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Do High-Frequency Eddies Contribute to Low-Frequency Teleconnection Tendencies?

Panos J. AthanasiadisDepartment of Atmospheric Sciences, University of Washington, Seattle, Washington

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Maarten H. P. AmbaumDepartment of Meteorology, University of Reading, Reading, United Kingdom

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Abstract

An isentropic potential vorticity (PV) budget analysis is employed to examine the role of synoptic transients, advection, and nonconservative processes as forcings for the evolution of the low-frequency PV anomalies locally and those associated with the North Atlantic Oscillation (NAO) and the Pacific–North American (PNA) pattern. Specifically, the rate of change of the low-frequency PV is expressed as a sum of tendencies due to divergence of eddy transport, advection by the low-frequency flow (hereafter referred to as advection), and the residual nonconservative processes. The balance between the variances and covariances of these terms is illustrated using a novel vector representation.

It is shown that for most locations, as well as for the PNA pattern, the PV variability is dominantly driven by advection. The eddy forcing explains a small amount of the tendency variance. For the NAO, the role of synoptic eddy fluxes is found to be stronger, explaining on average 15% of the NAO tendency variance. Previous studies have not assessed quantitively how the various forcings balance the tendency. Thus, such studies may have overestimated the role of eddy fluxes for the evolution of teleconnections by examining, for example, composites and regressions that indicate maintenance, rather than evolution driven by the eddies. The authors confirm this contrasting view by showing that during persistent blocking (negative NAO) episodes the eddy driving is relatively stronger.

Corresponding author address: Dr. Panos J. Athanasiadis, Dept. of Atmospheric Sciences, University of Washington, Box 351640, Seattle, WA 98195-1640. Email: panos@atmos.washington.edu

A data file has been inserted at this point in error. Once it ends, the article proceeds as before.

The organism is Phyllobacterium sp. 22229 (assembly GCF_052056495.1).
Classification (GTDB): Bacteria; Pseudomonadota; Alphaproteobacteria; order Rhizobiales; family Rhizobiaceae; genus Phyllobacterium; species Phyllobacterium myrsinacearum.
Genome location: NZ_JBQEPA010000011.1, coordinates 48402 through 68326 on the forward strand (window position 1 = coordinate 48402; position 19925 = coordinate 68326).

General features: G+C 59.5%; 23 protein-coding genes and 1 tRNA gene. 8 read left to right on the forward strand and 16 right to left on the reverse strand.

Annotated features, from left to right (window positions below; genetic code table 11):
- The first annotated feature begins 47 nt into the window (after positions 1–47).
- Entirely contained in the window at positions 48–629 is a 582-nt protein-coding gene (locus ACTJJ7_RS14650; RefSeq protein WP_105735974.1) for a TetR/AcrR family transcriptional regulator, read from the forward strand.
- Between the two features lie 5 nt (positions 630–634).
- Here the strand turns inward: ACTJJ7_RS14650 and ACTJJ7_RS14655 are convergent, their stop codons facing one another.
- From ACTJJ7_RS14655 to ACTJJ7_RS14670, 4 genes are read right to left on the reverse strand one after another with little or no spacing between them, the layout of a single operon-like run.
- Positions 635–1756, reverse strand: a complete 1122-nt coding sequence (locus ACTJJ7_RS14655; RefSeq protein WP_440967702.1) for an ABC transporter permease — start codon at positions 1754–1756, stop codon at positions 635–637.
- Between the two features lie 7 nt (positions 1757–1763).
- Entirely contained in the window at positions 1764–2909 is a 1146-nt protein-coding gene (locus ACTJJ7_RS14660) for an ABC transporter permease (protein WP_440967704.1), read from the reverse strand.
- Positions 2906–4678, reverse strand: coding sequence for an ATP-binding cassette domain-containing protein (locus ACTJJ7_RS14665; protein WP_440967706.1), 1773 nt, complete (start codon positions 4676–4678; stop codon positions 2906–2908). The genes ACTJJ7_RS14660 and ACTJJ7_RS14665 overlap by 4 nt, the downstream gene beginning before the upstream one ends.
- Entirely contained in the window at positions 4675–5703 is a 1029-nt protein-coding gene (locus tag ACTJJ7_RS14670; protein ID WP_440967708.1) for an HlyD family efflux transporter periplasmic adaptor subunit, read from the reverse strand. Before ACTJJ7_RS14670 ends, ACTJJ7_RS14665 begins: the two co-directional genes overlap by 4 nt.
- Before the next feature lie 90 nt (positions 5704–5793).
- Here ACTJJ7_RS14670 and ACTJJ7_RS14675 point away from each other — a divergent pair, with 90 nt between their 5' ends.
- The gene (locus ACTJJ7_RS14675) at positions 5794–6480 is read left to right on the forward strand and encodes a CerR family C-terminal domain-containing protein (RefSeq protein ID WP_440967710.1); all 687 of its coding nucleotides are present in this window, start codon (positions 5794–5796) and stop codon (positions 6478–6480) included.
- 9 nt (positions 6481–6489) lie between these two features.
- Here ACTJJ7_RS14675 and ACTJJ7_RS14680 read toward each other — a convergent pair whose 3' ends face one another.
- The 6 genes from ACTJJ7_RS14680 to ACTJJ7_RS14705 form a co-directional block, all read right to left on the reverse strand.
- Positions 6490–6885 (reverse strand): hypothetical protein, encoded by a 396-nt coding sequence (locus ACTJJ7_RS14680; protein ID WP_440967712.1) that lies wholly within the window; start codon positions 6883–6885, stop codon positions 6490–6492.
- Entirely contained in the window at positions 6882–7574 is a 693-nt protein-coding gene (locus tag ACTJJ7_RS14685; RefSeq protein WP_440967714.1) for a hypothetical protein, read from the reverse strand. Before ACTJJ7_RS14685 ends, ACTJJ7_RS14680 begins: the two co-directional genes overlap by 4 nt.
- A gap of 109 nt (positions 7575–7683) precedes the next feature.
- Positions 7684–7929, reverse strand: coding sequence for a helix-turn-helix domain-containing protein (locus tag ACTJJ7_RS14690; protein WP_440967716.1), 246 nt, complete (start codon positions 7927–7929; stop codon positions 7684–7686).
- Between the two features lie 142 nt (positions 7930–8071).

Abstract

An isentropic potential vorticity (PV) budget analysis is employed to examine the role of synoptic transients, advection, and nonconservative processes as forcings for the evolution of the low-frequency PV anomalies locally and those associated with the North Atlantic Oscillation (NAO) and the Pacific–North American (PNA) pattern. Specifically, the rate of change of the low-frequency PV is expressed as a sum of tendencies due to divergence of eddy transport, advection by the low-frequency flow (hereafter referred to as advection), and the residual nonconservative processes. The balance between the variances and covariances of these terms is illustrated using a novel vector representation.

It is shown that for most locations, as well as for the PNA pattern, the PV variability is dominantly driven by advection. The eddy forcing explains a small amount of the tendency variance. For the NAO, the role of synoptic eddy fluxes is found to be stronger, explaining on average 15% of the NAO tendency variance. Previous studies have not assessed quantitively how the various forcings balance the tendency. Thus, such studies may have overestimated the role of eddy fluxes for the evolution of teleconnections by examining, for example, composites and regressions that indicate maintenance, rather than evolution driven by the eddies. The authors confirm this contrasting view by showing that during persistent blocking (negative NAO) episodes the eddy driving is relatively stronger.

Corresponding author address: Dr. Panos J. Athanasiadis, Dept. of Atmospheric Sciences, University of Washington, Box 351640, Seattle, WA 98195-1640. Email: panos@atmos.washington.edu

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